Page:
Table of Contents


When my father was a pastor there were only a few data points (they did not call them than in the 1960's-1980's) that were relevant:

  1. Weekly attendance
  2. Weekly offering
  3. Salvation/Baptism

Beyond that, there was not much science or data available or even sought after that would help a church plan for its impact, growth or longevity.

Not so today.

According to Brett Herzog, Director of Product Management - Analytics at ACS Technologies:

"We find that churches are increasingly moving to include data in their decision making.  They recognize that data helps strip away the “noise” - the assumptions, biases and traditions - to help see a situation more clearly and to ultimately make the best decision."

“Are our programs really bringing about the results we think they are?  Is our community actually made up of who we think it is?”  Utilizing data analysis doesn’t replace anything or anyone - but it provides a rich source of context and wisdom that supplements the decision making processes churches use today. 

The other great benefit data analysis holds for the church is the cascading impact it has on resources and stewardship.  Solutions that provide easily accessible, easy to understand, actionable insights on areas like managing facilities, congregant and community demographics, and volunteer management enable the church to make informed decisions more quickly and put resources into the areas that matter most for their church and community."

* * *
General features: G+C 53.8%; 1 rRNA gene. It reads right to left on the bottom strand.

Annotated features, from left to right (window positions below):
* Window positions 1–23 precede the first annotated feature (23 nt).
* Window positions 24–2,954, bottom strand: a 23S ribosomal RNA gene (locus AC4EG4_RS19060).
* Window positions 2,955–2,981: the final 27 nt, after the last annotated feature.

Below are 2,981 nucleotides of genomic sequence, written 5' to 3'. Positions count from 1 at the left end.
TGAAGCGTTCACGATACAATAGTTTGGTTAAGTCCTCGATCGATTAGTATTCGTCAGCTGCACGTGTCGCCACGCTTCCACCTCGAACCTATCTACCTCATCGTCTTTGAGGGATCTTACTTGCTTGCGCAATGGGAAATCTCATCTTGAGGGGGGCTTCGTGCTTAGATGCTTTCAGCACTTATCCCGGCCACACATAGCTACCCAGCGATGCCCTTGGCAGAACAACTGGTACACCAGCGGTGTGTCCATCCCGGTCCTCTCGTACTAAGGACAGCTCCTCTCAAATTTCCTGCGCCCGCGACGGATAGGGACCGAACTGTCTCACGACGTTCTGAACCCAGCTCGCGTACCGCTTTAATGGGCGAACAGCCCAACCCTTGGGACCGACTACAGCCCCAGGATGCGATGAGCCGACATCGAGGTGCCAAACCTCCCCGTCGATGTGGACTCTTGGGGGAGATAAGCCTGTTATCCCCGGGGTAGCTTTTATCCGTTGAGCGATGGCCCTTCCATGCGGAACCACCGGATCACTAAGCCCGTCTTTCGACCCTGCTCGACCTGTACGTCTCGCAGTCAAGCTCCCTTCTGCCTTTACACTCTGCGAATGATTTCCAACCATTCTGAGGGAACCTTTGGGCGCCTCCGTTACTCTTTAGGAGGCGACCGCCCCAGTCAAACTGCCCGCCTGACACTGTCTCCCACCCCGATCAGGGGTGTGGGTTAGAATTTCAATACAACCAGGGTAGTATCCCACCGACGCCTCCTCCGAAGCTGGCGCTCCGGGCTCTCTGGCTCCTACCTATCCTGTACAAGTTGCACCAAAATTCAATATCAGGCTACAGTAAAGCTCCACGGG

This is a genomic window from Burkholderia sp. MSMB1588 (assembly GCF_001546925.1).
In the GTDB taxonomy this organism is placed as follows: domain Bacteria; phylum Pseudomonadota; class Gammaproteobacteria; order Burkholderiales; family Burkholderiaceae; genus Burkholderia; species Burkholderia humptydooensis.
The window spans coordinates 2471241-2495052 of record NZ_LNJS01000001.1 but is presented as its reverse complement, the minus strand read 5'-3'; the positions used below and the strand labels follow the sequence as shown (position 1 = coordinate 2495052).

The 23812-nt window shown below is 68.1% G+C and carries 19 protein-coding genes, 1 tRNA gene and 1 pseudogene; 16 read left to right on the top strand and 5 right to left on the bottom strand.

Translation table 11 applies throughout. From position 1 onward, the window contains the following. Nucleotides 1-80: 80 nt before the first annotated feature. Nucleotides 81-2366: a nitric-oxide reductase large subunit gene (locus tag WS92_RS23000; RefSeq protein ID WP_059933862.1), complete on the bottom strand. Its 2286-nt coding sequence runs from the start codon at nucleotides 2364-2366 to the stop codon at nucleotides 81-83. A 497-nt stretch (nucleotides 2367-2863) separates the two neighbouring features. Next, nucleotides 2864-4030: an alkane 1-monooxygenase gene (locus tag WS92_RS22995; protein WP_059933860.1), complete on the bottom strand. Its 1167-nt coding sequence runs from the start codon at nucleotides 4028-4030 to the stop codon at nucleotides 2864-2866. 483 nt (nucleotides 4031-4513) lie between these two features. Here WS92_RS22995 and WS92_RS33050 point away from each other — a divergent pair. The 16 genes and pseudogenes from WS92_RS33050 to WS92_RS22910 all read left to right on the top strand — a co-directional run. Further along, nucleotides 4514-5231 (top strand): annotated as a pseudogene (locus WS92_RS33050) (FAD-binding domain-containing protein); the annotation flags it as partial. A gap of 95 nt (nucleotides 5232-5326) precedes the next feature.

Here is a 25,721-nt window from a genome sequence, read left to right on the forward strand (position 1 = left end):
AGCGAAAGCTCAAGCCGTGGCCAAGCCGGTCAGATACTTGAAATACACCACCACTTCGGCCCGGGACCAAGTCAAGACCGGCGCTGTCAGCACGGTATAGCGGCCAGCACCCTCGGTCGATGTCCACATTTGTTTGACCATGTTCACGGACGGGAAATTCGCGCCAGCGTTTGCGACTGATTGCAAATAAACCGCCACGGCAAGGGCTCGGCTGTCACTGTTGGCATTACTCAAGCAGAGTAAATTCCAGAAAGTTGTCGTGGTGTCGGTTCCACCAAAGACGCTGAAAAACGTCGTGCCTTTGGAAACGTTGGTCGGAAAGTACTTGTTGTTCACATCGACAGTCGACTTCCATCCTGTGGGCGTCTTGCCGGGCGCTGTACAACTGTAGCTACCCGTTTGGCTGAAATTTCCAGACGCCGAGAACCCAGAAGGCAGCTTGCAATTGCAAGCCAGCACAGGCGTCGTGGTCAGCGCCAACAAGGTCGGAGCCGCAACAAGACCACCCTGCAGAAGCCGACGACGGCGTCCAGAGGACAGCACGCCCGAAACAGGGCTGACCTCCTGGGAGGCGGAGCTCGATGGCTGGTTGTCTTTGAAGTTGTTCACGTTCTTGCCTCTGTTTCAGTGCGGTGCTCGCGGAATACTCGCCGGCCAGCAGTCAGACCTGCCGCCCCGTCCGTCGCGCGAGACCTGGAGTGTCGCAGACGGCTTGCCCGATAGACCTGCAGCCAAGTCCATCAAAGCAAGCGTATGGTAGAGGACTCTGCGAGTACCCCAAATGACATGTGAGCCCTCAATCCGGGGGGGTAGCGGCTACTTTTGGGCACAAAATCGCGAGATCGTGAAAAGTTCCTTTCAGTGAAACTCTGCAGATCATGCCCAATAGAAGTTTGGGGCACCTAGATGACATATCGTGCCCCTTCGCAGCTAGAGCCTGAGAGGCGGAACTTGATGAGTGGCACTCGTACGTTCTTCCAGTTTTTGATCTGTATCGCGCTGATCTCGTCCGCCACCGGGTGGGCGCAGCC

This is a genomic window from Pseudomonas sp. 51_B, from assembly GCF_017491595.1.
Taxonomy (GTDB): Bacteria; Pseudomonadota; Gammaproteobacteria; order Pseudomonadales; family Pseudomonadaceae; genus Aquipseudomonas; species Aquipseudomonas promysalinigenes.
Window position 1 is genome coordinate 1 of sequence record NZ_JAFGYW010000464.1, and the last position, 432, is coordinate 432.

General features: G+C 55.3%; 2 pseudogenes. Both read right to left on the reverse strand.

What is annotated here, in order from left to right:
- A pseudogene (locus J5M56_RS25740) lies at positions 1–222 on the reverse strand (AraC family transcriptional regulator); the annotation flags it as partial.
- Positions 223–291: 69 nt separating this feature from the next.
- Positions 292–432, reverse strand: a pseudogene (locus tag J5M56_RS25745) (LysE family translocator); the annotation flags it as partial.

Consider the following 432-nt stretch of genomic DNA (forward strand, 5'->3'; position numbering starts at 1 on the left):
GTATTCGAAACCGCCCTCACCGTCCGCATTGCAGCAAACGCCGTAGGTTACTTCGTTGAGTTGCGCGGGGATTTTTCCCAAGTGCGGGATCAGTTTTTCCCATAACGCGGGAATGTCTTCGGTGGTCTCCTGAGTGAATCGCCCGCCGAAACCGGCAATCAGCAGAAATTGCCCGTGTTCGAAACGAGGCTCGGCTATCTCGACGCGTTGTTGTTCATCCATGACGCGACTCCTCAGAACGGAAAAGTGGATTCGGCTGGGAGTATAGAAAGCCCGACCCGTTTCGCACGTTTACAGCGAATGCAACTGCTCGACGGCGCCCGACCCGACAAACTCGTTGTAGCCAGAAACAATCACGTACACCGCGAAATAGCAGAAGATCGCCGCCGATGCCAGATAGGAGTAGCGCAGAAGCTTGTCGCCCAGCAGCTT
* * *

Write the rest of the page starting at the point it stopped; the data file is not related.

In addition, here is a quote from Melissa Jensen, Digital Integration Manager, Vienna Presbyterian Church:

"The data and analytics in Realm is a great tool in our toolbox that makes us better at doing ministry. We want to grow disciples, and the first step to growing disciples is to move them out of the pews to personal spiritual growth and serving others. And with good data, we know that we will be able to do just that."

Data is critical. Most of us live and die by it as it relates to our businesses, our personal finances, our kids batting averages, the stock market...and now...our church. Let me be clear...we are not saying that data is replacing the gospel or the Holy Spirit. What we are saying is that in our current culture and technological age, there is so much more data that can assist us in making more informed decisions. Data is everywhere and is readily available to be gleaned, analyzed and implemented as deemed appropriate.

With that as the backdrop as well as the scarcity of good church facility management data, Smart Church Solutions conducted a nationwide benchmarking project to evaluate multiple data points related to the care, maintenance and management of our church facilities.

Data collection occurred through a survey sent nationally through multiple outlets. Once we qualified the data for accuracy and completeness, we analyzed the results. In the study, we worked with both the complete set (meaning All Respondents combined) as well as evaluating the square footage sub-sets when possible.